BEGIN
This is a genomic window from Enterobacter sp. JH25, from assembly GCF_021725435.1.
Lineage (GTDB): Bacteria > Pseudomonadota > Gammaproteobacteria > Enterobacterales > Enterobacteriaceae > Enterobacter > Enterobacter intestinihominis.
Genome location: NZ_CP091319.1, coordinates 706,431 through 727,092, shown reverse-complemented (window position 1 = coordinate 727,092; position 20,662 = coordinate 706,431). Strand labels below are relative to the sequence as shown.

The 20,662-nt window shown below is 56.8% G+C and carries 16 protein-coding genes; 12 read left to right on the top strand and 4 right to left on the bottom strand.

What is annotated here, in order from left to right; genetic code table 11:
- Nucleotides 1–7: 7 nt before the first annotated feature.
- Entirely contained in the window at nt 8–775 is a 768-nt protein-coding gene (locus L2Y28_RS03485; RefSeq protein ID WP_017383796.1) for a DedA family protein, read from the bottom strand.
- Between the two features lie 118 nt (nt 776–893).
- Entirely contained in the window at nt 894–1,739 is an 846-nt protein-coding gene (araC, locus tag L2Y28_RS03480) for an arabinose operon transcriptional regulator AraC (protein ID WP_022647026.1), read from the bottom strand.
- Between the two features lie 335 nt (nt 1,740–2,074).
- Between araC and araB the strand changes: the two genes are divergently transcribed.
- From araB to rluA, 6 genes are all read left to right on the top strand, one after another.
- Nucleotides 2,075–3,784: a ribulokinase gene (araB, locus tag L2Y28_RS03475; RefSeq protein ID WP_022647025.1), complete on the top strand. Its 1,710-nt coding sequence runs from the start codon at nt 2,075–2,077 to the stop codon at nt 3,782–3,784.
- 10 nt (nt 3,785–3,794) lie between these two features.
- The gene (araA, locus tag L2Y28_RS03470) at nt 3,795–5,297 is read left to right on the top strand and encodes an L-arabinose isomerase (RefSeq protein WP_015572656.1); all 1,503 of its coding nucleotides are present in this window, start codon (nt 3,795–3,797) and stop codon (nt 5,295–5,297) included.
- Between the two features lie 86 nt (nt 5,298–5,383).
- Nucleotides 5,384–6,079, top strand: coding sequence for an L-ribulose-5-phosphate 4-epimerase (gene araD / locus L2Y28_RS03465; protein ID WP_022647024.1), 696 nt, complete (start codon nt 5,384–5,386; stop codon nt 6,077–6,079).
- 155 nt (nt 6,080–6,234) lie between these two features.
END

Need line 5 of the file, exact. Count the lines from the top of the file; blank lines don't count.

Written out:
What is annotated here, in order from left to right; genetic code table 11: